1. Start paying off loans before you have to.
After you graduate, you have 6-9 months until you have to start paying back student loans, but why wait if you already have a job?
Start paying off those loans ASAP if you can — especially if you have unsubsidized loans, which start accruing interest as soon as you borrow the money.
2. Pay less interest by making payments twice a month.
Take your regular monthly payment and split it in half. Then pay a half every two weeks (make it less painful by doing it on a payday).
Because there’s less time between payments, interest won’t have time to accumulate, and by year’s end, you’ll end up making an extra month’s worth of payments (paying every other week = 26 payments).
3. Reduce your interest rate by signing up for automatic payments.
Most loan servicers will offer you a 0.25% interest rate reduction on federal student loans just for signing up for automatic payments.
That may not seem like a lot, but every bit adds up — plus, you won’t have to worry about getting your payments in on time and can even select the date of your monthly auto withdrawal.
4. Use grocery rebate-app earnings.
Use Ibotta, Checkout 51, MobiSave, and a handful of other rebate apps to help you save on groceries, alcohol, and restaurant purchases. Simply submit a photo of your receipt to each app’s offer and get cash back that’s usually credited to your PayPal account within 24 hours.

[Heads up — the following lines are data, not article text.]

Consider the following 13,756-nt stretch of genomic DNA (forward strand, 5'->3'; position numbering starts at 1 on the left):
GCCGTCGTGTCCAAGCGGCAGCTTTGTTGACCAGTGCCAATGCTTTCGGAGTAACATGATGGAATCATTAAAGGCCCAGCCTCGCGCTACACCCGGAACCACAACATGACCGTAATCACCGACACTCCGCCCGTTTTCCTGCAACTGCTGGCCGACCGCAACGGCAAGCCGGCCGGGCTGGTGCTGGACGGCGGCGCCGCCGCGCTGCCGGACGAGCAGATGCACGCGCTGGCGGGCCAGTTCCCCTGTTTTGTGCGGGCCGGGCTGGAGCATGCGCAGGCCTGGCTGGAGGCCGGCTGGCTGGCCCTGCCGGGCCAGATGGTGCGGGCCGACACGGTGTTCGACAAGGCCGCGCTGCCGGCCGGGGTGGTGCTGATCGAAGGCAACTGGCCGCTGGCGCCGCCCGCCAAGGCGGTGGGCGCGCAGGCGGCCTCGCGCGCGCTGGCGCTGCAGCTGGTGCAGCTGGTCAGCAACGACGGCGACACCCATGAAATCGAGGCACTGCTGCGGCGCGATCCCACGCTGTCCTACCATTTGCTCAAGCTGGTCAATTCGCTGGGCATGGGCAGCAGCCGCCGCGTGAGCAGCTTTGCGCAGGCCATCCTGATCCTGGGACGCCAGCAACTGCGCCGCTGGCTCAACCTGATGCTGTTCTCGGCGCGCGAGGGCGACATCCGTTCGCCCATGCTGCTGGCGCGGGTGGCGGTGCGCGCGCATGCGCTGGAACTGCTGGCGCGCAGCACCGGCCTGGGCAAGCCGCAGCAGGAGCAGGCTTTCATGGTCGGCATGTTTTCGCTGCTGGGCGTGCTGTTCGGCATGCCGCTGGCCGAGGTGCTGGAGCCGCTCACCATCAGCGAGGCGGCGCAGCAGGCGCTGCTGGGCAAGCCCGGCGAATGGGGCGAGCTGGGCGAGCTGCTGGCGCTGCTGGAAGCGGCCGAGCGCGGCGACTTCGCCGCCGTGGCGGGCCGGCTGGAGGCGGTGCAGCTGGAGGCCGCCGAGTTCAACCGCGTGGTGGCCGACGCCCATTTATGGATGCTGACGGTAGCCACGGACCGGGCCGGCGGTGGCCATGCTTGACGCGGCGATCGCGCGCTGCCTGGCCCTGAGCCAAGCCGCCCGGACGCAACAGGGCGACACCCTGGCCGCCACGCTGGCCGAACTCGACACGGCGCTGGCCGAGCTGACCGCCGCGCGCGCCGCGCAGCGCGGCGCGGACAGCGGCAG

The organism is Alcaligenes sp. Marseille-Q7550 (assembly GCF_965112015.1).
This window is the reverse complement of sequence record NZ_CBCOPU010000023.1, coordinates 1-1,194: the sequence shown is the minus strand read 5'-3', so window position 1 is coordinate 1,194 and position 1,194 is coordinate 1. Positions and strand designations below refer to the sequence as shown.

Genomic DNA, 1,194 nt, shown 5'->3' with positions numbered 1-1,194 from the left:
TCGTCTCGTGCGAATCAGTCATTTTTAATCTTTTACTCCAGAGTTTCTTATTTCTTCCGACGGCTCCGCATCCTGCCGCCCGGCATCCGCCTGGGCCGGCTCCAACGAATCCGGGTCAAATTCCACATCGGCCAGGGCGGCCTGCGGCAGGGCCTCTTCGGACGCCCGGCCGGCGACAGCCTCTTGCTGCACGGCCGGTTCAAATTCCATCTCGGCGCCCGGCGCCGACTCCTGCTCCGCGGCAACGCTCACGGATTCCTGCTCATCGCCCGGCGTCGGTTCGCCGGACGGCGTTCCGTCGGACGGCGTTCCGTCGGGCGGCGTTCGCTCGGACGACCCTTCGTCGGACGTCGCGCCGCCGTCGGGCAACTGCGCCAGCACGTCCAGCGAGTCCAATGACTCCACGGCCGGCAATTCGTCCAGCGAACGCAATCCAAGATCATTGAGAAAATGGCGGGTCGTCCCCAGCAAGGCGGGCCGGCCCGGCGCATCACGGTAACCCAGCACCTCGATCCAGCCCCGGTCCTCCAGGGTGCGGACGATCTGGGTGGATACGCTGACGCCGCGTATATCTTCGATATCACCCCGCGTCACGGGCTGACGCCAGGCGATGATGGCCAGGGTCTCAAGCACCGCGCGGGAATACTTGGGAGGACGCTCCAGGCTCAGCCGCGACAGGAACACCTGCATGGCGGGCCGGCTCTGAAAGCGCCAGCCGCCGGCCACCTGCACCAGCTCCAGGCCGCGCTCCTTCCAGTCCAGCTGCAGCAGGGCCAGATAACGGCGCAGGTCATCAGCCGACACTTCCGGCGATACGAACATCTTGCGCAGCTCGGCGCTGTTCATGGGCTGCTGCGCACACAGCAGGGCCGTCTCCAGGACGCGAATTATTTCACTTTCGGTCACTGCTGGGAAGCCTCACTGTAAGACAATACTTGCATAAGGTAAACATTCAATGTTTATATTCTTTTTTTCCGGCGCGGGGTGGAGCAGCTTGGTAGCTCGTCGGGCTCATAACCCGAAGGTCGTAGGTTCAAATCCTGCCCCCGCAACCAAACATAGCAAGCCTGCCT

Instead of cashing out right away, save your credits every month or quarter and use those rebate-app earnings to pay off your student loans.
5. Start couponing and use your savings to pay off debt.
Well, this is a no-brainer. Couponing can save you big bucks if you know how to optimize the savings.
KCL literally does all the work for you, matching the best manufacturer and store coupons with sales and other promos. Get the free app (available on Android and iPhone) to make your life easier. Every time you save money with coupons, transfer those savings to your student loan payments.
6. Resell old textbooks for extra cash.
Still have the textbooks you used in college? You’re probably sitting on hundreds of dollars. Sell those babies, and then go hunting for cheap textbooks on eBay and at yard sales.
I held on to my college texts for years thinking I’d need them one day only to sell them for pennies at a yard sale. Big mistake! Here’s How One Stranger Taught Me the Secret to Making $12k per Year Selling Books.
7. Make payments easier to manage by consolidating multiple loans.